You talk about being old school. But you really have worked with generations of artists. Your first Broadway show was with the Cowardly Lion, Bert Lahr. As a host and panelist on Hollywood Squares you worked with so many people including the great Rose Marie who just passed — best known for The Dick Van Dyke Show, but whose career goes all the way back to Vaudeville and variety when she was Baby Rose Marie. Were there performers like this who inspired you particularly?

I think Bob Hope. I worked on a lot of his specials. He was an early supporter of mine and he was a total performer. I guess he didn't do any serious roles, but he did Broadway film television. And Betty White. Any person who has a talk show always wants Betty White on because she's mischievous and funny and she's a total performer. I was always attracted to people who knew yeah, but to tell a story with a song. To take stage. To master the space. I think that excites me more than just a singer. Robin Williams was an inspiration to me.

I knew you'd been a guest host for Johnny Carson before he retired from The Tonight Show. I honestly can't think of anything more intimidating than sitting in for an icon like Carson who so completely owns his format.

When you substituted for Carson you always knew it was his desk. It was his desk, it was his chair. His name was on the pencils. His name is on the coffee cup. I couldn't book my own guests. They were very tight about getting people on. I remember trying to get Kenny Rogers on. I told them, "You understand Kenny Rogers is a major performer, right? He's a Storyteller he's a singer, he's a great talker." They saw him as just a hit record guy. I finally got him on. I want to have a Jacques Cousteau on because I'm a scuba diver and a big fan. And I couldn't get him on. Then they finally put him on but in the last 7-minutes of the show so I didn't have enough time with the great Jacques Cousteau. You realize you're just a guest there, you're not the host. You can't really indulge yourself. But I began to have this realization — I replaced Carson. I replaced Mike Douglas on his daytime talk show. When I got the music man I replaced Robert Preston in his Harold Hill. I came to realize you can't feel someone else's shoes. Like in Finding Neverland I'm replacing Kelsey Grammer from Broadway. I began to realize you can't feel someone else's shoes. You've got to bring your own shoes and try and fill them. That became my motto. Bring your own shoes.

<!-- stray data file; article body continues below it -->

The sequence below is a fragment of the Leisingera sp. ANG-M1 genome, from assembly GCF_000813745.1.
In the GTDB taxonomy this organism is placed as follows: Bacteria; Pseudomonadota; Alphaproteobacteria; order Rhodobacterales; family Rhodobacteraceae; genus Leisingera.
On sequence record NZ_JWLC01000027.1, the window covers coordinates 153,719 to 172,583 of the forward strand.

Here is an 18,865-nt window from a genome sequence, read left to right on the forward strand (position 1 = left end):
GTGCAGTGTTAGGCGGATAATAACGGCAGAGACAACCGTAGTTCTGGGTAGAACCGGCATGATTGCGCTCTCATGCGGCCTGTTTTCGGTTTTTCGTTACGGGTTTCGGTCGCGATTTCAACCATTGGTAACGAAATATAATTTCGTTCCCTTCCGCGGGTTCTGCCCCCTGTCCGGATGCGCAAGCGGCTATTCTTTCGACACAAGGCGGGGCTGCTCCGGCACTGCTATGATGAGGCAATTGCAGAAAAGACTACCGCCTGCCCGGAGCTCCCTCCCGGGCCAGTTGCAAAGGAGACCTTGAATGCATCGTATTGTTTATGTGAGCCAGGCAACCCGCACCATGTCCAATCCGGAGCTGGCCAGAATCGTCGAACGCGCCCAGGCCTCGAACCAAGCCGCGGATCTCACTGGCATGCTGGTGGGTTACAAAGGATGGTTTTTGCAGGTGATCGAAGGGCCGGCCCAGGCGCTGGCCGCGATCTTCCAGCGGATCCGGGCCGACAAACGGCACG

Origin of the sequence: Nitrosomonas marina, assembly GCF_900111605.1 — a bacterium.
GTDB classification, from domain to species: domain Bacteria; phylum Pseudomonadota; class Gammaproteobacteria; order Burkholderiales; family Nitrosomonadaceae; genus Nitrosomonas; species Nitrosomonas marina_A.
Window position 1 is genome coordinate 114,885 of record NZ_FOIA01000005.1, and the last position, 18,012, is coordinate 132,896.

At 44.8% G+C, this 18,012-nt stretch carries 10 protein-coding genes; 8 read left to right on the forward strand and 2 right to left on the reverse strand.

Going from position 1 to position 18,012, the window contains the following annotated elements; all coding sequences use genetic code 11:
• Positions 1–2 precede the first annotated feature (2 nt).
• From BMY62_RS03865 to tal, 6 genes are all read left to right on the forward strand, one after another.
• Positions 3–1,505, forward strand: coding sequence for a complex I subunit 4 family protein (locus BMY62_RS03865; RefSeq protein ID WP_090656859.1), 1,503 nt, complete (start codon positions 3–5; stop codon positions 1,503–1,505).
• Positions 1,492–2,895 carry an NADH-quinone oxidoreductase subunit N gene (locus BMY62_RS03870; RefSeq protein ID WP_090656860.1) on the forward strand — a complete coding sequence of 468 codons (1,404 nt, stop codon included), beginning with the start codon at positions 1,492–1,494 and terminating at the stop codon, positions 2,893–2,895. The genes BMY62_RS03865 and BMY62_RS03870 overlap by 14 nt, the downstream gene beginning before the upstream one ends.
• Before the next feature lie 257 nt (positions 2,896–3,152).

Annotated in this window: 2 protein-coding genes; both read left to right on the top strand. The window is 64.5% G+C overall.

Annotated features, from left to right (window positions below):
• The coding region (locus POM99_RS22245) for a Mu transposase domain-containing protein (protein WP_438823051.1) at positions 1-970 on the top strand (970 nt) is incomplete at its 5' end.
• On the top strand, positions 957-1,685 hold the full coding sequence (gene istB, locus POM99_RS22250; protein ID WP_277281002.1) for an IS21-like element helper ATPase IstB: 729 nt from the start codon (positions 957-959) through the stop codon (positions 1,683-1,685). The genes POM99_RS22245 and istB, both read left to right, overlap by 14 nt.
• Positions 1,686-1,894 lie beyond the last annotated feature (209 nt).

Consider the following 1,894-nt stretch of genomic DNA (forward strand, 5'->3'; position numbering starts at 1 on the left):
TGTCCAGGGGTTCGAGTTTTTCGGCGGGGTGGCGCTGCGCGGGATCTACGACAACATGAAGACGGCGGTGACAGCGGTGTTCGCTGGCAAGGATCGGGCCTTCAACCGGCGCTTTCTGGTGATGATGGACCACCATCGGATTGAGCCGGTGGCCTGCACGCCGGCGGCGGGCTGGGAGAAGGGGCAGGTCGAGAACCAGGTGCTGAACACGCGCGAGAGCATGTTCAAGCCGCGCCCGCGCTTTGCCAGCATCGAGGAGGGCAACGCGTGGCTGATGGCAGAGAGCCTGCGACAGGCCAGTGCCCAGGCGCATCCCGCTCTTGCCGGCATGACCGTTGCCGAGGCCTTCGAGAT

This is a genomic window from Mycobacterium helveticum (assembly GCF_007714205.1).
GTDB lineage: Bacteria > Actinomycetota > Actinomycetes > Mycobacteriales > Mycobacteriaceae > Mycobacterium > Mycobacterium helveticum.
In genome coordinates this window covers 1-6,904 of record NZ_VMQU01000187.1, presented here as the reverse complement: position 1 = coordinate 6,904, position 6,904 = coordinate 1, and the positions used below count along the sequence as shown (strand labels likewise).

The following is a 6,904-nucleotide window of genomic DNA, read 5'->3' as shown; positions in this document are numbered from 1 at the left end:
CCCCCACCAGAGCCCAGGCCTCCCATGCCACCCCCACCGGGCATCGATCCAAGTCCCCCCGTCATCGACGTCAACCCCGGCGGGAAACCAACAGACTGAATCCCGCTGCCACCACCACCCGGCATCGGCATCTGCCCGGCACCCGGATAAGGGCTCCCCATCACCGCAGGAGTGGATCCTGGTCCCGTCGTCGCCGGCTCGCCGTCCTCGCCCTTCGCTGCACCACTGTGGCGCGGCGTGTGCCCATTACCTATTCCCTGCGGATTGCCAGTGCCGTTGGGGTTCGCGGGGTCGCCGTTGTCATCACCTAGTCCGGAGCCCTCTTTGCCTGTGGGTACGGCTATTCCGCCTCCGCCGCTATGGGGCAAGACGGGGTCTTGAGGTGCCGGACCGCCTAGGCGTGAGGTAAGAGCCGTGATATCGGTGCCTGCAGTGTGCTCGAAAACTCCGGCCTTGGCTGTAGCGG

But what kind of shoes do you bring if you want to be a game show host? That's its own skill set it seems. Where does one train for that? How do you prepare?

It's a very tough thing. And it's a very good question. That's why I talk about with the young actress in Finding Neverland. We talk about it all the time. How do you make that jump from Broadway to television. Because you can play Broadway all your life, and it's great it's very fulfilling. But if you want to have some power, and the freedom to pick and choose, and if you want to have producers call you instead of you trying to call them you've got to get some television so that you mean something. And fame gives you power. That's the reason for being famous. But when I first started on Broadway, a television producer named Bob Banner Who had just found Carol Burnett signed me to a five-year contract. And he brought me to television. And he helps me do my Las Vegas act. And he help me find out who John Davidson was. He developed me as a television variety show performer. I was very lucky in that way.


So we've talked about how you were a goto replacement guy. But you were also at the leading edge of some things. That's Incredible is a pretty clear antecedent to reality programming.

That's Incredible and another show at the same time called Real People.

With Sarah Purcell who you sometimes had as a guest on Hollywood Squares.

Yes. And they were some of the first shows to bring real people to television in that way. It was fun working on That's incredible with Fran Tarkington and Cathy Lee Crosby. I think that advanced my notoriety, but it didn't advance my talents as a singer or actor. It gave me the power to say okay now I want to do Man of La Mancha. So I can go to a theater and people would come because they see me on That's Incredible. That's Incredible was at its best when we celebrated human triumphs over physical and mental obstacles. We were at our worst when we dealt with ghost stories and psychic phenomena, and some of them really superstitious stuff. Just these pitfalls the imagination can get us into. I think we were at our best when we should real stories, and not people who just wanted to be on TV.